In the technology industry, news is made every day. Some of the news is contrived, cooked up by PR flacks looking to create new realities for their clients, and some of it is firmly based in the realm of what most of us would call reality. The latter is what matters, but it’s not always easy to separate the wheat from the chaff.
When Cisco gives quarterly guidance on what it sees happening in the marketplace, we should pay close attention. This is real news, not puffery or fakery. Not only is Cisco a technology bellwether, but it also is the incontestable leader in providing the network infrastructure for IP-based communications involving data, voice, and video. Moreover, Cisco has customers all over the world, in every vertical market and in every geographic jurisdiction. The world’s IP-based applications typically ride atop Cisco networks.
Cisco’s first-quarter results were relatively good, but what it had to say about its business prospects in the second quarter and beyond was what took investors aback last night and this morning. CEO John Chambers and his executive team put the best possible spin on Cisco’s breadth and depth, both in terms of its product portfolio and with respect to its worldwide customer base, but Chambers’ comments about the US enterprise market being "lumpy" set off alarm bells.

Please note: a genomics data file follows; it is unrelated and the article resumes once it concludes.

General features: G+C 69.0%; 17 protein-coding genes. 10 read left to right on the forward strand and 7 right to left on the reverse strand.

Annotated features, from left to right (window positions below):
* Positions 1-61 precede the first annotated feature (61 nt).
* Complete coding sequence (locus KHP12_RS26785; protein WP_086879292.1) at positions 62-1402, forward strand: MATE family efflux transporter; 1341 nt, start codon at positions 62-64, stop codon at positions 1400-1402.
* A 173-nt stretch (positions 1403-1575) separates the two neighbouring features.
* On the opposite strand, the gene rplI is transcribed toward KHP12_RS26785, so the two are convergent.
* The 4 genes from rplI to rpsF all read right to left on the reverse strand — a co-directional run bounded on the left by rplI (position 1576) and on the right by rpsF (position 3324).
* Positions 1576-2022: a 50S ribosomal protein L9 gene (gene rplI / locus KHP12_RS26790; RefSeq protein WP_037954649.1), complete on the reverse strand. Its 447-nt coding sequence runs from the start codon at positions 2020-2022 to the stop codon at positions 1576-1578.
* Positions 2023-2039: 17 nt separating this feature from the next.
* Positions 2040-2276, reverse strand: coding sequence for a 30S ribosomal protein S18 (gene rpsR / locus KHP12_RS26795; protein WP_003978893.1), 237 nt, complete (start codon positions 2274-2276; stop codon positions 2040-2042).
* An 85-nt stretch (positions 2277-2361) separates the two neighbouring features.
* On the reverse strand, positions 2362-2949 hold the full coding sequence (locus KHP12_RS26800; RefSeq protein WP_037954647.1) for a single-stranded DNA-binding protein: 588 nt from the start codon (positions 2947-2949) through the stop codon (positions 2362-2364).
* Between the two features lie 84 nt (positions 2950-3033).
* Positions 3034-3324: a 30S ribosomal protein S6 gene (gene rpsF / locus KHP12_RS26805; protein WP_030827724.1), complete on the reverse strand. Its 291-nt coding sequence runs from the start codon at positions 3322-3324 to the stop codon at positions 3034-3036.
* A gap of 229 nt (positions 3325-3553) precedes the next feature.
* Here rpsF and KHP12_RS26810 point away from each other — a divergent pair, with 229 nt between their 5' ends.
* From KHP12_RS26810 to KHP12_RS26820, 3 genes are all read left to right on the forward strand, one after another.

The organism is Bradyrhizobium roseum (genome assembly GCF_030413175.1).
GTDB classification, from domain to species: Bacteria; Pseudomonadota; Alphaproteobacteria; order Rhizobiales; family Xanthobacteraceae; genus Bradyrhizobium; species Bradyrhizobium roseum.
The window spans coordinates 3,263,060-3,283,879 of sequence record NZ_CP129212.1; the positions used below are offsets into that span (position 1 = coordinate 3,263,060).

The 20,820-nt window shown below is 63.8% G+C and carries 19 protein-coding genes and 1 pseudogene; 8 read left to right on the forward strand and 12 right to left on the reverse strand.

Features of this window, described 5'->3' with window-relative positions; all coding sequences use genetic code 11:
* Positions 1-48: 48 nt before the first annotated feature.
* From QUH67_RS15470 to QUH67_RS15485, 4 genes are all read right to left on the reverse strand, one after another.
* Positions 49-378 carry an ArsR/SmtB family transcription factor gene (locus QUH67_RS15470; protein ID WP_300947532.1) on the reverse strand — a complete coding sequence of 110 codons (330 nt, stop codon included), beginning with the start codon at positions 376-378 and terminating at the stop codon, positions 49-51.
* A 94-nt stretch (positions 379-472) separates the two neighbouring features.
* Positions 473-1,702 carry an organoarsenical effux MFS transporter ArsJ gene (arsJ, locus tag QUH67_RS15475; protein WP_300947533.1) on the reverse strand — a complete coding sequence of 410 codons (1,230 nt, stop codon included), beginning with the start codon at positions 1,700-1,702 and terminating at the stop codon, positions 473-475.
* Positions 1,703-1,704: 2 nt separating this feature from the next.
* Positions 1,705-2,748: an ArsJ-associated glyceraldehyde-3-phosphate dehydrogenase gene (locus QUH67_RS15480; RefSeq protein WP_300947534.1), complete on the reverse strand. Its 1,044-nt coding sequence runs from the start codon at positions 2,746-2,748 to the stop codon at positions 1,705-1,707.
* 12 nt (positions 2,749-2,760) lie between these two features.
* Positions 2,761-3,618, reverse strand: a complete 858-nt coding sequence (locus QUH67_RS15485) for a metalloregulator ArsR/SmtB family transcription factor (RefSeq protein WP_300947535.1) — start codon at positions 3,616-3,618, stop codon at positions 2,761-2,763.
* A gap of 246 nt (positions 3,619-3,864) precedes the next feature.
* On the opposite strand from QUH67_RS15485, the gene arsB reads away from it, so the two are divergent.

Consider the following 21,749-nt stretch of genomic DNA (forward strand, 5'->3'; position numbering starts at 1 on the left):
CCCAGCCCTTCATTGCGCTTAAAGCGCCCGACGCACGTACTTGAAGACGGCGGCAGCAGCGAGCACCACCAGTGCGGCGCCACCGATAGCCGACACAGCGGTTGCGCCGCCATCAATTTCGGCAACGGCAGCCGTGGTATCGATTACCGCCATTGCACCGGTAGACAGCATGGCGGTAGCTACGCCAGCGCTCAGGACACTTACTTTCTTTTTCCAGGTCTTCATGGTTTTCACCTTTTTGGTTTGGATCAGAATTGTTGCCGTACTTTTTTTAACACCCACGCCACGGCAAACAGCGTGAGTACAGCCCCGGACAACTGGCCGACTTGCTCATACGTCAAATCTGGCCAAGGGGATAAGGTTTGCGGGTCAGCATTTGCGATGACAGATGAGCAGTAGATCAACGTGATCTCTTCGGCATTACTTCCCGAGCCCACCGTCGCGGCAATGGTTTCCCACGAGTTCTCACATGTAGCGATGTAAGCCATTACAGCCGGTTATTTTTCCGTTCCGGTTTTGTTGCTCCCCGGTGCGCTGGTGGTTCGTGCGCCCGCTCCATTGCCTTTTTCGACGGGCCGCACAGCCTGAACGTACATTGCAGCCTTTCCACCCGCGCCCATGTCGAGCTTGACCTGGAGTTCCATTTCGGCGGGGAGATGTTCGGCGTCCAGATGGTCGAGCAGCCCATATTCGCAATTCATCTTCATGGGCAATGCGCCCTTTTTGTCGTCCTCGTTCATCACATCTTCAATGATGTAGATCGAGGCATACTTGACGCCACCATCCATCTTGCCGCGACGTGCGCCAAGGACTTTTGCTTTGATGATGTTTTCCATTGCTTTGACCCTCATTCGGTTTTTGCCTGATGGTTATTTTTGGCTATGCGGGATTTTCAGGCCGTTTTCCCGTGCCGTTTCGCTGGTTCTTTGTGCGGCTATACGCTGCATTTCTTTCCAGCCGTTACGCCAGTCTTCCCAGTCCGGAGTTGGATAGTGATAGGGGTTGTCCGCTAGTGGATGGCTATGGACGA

Chambers can and will downplay the potential impact of slowing US enterprise sales — particularly in the battered financial sector, but also in manufacturing and retail — but everybody knows that the damage cannot be constrained to those markets, vertically or geographically. Downturns tend to be contagious, as the technology implosion of 2000 graphically demonstrated. They’re not so easily isolated, because markets, especially in an increasingly globalized world, and interrelated and interconnected. How is it possible for a severe downturn in the US financial sector not to affect other US industries, including telecommunications, or other nations’ financial sectors?
Cisco, of all technology vendors, should intimately understand the interconnectedness of the global economy. Through its networking infrastructure and communication technologies, Cisco has helped bring global interrelatedness to fruition. It has rode the wave to success and now it will suffer, at least somewhat, as the foundations of the global economy are brutally restructured in the months and perhaps years to come.